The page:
David Leonhardt presents a somewhat confused warning about stock valuations in his Upshot piece today. Looking at the recent run-up in stock prices the piece tells readers that it's "time to worry about stock bubbles." Actually, it's not. The stock market is high relative to its long-term trend, but there is little basis for fearing a plunge in prices as the piece suggests.
Leonhardt's basic story is that price to earnings ratios are substantially above their long-term average. He uses Robert Shiller's measure the ratio of stock prices to earnings (PE) lagged ten years. He notes that this ratio now stands at 25, which is well above its long term average. Leonhardt then tells readers:
"The average inflation-adjusted return since 1871 (the first year for which Mr. Shiller has data) in the five years after the ratio equals 25 or higher is negative 12 percent."
Leonhardt then warns against any assumptions that things might have changed and that this time is different. In other words, folks should expect some serious negative returns in the years ahead.
Of course folks who look at the data, including Shillers' data (available here), would know better. In the last two decades the stock market has twice hit the 25 PE ratio according to Shiller. The first time was in 1997, when Shiller puts the year-end ratio at 27.5. The average real return over the subsequent five years was -0.7 percent. That's not great, but not exactly a disaster either. Furthermore, the story would look considerably different if we started from the point where the ratio just crossed 25. Shiller puts the 10-year PE at 24.3 at the end of 1996. The average real rate of return for the subsequent five years from that point forward were 8.9 percent. Not much grounds for shedding tears.
The next time the PE crossed the 25 threshold was in 2004 when it hit 27.0. Shiller's data show the real rate of return in the subsequent five years was 1.1 percent. That's not fantastic, but it's probably better than you would have gotten in a money market fund and certainly a hell of a lot better than the negative 12 percent of which Leonhardt warns.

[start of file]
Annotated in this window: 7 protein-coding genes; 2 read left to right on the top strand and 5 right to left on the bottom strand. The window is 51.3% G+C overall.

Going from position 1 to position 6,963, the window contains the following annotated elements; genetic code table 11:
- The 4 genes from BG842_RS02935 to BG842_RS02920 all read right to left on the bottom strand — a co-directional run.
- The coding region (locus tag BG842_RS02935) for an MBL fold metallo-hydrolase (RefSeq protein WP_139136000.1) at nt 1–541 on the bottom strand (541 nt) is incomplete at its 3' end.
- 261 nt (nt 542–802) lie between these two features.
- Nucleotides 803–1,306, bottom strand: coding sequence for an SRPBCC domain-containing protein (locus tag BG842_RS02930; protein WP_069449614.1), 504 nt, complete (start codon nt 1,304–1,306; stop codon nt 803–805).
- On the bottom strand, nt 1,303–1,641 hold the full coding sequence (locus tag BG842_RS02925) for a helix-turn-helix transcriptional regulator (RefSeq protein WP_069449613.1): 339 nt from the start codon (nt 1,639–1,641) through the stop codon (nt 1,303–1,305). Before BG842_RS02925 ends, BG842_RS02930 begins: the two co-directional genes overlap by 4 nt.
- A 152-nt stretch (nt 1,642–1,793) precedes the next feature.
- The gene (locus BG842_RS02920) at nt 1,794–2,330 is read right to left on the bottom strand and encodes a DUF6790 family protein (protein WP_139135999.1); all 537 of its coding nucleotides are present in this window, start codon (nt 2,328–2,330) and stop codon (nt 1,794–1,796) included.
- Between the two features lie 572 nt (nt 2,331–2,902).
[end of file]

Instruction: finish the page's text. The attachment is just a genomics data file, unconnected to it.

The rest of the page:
In other words, the last two times the market has crossed this magic 25 PE, investors would have been wrong if they expected a prolonged period of negative real returns. And, since these are the only two times it has crossed this threshold in the last 80 years, we might feel some comfort in using this experience as a basis for expectations of the future.
In fact, projecting stock returns really should not be a great mystery. If we assume that stock prices will on average grow at the same rate as the economy (i.e. we don't see permanently rising or falling PEs or profit shares), then the rate of return will be the rate of growth of the economy plus the portion of profit paid out to shareholders either as dividends or share buybacks. The latter has been in the range of 60- 70 percent in recent decades.
This means that if the ratio of stock prices to current year's earning is around 20 and the rate of growth is between 2.0-2.5 then we should expect real returns averaging between 5-6 percent going forward. (At the low end, we get payouts of 3.0 percent and 2.0 percent real growth. At the high end we get payouts of 3.5 percent and 2.5 percent real growth.) Note, this is a long-term average, not a prediction for next year.
This may take some of the mysticism out of stock returns, but hey, that is the way it is. Unfortunately this is far too simple for economists to understand. You can see a more elegant version of this here.